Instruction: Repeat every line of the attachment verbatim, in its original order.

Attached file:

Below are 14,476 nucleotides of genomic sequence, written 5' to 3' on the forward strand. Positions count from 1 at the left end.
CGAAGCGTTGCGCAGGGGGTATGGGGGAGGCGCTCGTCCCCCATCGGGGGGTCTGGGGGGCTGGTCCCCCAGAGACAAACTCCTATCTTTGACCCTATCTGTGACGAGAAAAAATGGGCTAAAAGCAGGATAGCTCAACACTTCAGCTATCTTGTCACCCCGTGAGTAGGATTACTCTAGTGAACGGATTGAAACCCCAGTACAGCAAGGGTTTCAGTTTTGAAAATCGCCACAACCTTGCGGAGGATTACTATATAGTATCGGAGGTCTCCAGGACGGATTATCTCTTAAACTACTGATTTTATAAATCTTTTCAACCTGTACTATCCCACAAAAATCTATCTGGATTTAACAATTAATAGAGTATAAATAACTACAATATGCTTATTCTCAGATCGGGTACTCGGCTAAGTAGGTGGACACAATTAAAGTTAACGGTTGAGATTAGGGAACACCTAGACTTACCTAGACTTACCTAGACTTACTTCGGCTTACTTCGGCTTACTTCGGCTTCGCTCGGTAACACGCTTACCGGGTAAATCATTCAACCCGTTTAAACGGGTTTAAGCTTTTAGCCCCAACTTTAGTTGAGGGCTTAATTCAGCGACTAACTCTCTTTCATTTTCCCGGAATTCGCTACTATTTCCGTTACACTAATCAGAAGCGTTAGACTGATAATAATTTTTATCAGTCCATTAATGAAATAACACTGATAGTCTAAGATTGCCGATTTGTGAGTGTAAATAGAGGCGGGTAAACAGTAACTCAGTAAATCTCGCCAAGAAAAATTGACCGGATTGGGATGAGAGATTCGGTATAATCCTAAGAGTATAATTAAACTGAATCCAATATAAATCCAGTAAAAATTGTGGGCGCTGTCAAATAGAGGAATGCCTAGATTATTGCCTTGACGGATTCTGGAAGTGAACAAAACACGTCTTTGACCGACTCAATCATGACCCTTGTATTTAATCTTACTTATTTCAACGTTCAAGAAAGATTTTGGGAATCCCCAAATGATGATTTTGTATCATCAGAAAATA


Below are 14,476 nucleotides of genomic sequence, written 5' to 3' on the forward strand. Positions count from 1 at the left end.
CGAAGCGTTGCGCAGGGGGTATGGGGGAGGCGCTCGTCCCCCATCGGGGGGTCTGGGGGGCTGGTCCCCCAGAGACAAACTCCTATCTTTGACCCTATCTGTGACGAGAAAAAATGGGCTAAAAGCAGGATAGCTCAACACTTCAGCTATCTTGTCACCCCGTGAGTAGGATTACTCTAGTGAACGGATTGAAACCCCAGTACAGCAAGGGTTTCAGTTTTGAAAATCGCCACAACCTTGCGGAGGATTACTATATAGTATCGGAGGTCTCCAGGACGGATTATCTCTTAAACTACTGATTTTATAAATCTTTTCAACCTGTACTATCCCACAAAAATCTATCTGGATTTAACAATTAATAGAGTATAAATAACTACAATATGCTTATTCTCAGATCGGGTACTCGGCTAAGTAGGTGGACACAATTAAAGTTAACGGTTGAGATTAGGGAACACCTAGACTTACCTAGACTTACCTAGACTTACTTCGGCTTACTTCGGCTTACTTCGGCTTCGCTCGGTAACACGCTTACCGGGTAAATCATTCAACCCGTTTAAACGGGTTTAAGCTTTTAGCCCCAACTTTAGTTGAGGGCTTAATTCAGCGACTAACTCTCTTTCATTTTCCCGGAATTCGCTACTATTTCCGTTACACTAATCAGAAGCGTTAGACTGATAATAATTTTTATCAGTCCATTAATGAAATAACACTGATAGTCTAAGATTGCCGATTTGTGAGTGTAAATAGAGGCGGGTAAACAGTAACTCAGTAAATCTCGCCAAGAAAAATTGACCGGATTGGGATGAGAGATTCGGTATAATCCTAAGAGTATAATTAAACTGAATCCAATATAAATCCAGTAAAAATTGTGGGCGCTGTCAAATAGAGGAATGCCTAGATTATTGCCTTGACGGATTCTGGAAGTGAACAAAACACGTCTTTGACCGACTCAATCATGACCCTTGTATTTAATCTTACTTATTTCAACGTTCAAGAAAGATTTTGGGAATCCCCAAATGATGATTTTGTATCATCAGAAAATA